Mexico’s recent oil reform will open up the energy industry from a 75-year-old state monopoly to a stream of private companies, and with them, it's expected, organized crime.
Mexico’s vast shale-based reserves are some of the world’s largest, according to a recent assessment by the U.S. Energy Information Administration. But the shale is also located in precisely the northeastern regions most heavily influenced by the Zetas organized crime group. The Zetas and rivals like the Gulf Cartel have profited from reselling stolen oil and illegal mining operations for years, pocketing about $1.13 billion from the trade in 2012 and the first nine months of 2013, according to a November report by Pemex director Emilio Lozoya. And more than half of the money came in during the last nine months, indicating gangs’ oil profits are rising.
“Most of the public attention on the oil reform has focused on the political consequences, but the sudden entry of a raft of new firms unfamiliar with Mexico could present a juicy new target and a revenue boon for organized crime,” Patrick Corcoran wrote Tuesday for InSightCrime, a website dedicated to tracking organized crime in the Americas.
In December, Mexican President Enrique Pena Nieto signed a reform into law that will end the monopoly of the state oil company Pemex and allow private companies to drill for oil and gas. Then in January, Nieto announced a partnership between Pemex and Russian firm Lukoil. U.S. companies, too, especially those with operations in Texas, are expected to stretch their operations across the border into Mexico’s shale basins.
The Mexican congress must still draft legislation before the end of March specifying details of the reform, such as how the government will award contracts. In his speech before signing the reform, Nieto promised his citizens the act would bring more jobs and cheaper electric bills.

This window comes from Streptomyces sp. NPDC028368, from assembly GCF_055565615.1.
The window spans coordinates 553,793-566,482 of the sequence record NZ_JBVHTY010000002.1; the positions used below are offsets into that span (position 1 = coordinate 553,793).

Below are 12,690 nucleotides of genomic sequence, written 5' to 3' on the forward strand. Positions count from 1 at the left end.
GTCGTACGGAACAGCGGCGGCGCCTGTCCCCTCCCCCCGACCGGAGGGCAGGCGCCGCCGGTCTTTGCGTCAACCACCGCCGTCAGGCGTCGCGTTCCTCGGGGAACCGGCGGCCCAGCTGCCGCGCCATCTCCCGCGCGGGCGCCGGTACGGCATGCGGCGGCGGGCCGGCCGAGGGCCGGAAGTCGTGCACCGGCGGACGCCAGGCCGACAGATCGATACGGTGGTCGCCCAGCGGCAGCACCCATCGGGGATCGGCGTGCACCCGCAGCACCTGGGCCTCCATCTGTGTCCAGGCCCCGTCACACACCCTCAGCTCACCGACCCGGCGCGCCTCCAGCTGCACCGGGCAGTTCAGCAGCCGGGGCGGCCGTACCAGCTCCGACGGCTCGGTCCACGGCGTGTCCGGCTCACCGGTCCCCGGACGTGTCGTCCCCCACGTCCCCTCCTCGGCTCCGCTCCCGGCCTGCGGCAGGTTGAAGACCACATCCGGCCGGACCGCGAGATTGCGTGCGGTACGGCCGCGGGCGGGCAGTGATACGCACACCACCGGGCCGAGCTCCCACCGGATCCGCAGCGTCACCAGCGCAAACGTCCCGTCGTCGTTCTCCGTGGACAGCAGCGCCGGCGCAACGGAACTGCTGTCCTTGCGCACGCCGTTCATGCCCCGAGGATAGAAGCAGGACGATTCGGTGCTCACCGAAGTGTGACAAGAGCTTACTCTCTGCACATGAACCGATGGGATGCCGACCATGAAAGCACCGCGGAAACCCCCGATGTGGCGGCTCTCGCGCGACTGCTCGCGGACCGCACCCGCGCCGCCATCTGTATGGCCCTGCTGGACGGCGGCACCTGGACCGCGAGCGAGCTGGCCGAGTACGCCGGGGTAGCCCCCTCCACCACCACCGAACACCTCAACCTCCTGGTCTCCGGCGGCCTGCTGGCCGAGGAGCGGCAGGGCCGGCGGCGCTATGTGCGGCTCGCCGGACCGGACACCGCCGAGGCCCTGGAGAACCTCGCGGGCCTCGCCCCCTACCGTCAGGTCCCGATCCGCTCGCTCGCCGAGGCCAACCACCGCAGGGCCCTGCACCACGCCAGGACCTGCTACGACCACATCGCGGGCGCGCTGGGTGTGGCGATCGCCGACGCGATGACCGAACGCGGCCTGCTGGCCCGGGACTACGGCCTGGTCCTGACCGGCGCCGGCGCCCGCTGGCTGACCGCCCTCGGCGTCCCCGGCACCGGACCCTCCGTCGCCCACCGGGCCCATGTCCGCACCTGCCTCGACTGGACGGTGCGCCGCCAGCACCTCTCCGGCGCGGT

Opponents say the reform betrays Mexico’s oil sovereignty and will not help ordinary Mexicans but only fatten the billfolds of the already-rich oil businessmen. Left-wing parties are promising to organize the country’s first referendum in 2015 to undo the law, though reversing the law would still need approval from the Supreme Court.
Supporters say the reform will boost Mexico’s ailing oil output and slow-growing economy by attracting billions in investment from private oil firms and helping manufacturers better compete globally with cheaper and more plentiful energy.
Regardless, Mexican gangs are practiced in siphoning oil from Pemex pipelines. Pemex and Mexican authorities have traced the most illegal taps to the Sinaloa Cartel of the state Sinaloa and the Zetas.
Pemex discovered more than 2,600 illegal siphons on its pipelines stealing gasoline, diesel, crude oil, natural gas and petrochemicals in 2013, compared to only 155 in 2000, Mexican newspaper El Universal reported last week after filing a freedom of information request in Mexico. That’s a 1,548 percent rise in 13 years, and it's telling that siphons appear more in states with higher drug cartel activity.
After obtaining the crude, the gangs’ profit depends on how many outside companies and gas stations will pay for it, knowingly or unknowingly purchasing stolen goods. The crude is usually transported across the border with false documents and priced below market so companies buying can increase their profit margins. Pemex has sued many U.S. companies and individuals for participating in fuel trafficking, including Big Star Gathering Ltd., F&M Transportation Inc., Western Refining Co., Joplin Energy and others.
As one integrated company, Pemex has successfully tracked down a portion of lost supplies and closely watched employees suspected of criminal activity. But as the oil industry diversifies, criminal groups will have an array of targets and partners to choose from. When one company tightens security, a gang will be able to simply find another, perhaps more vulnerable, company.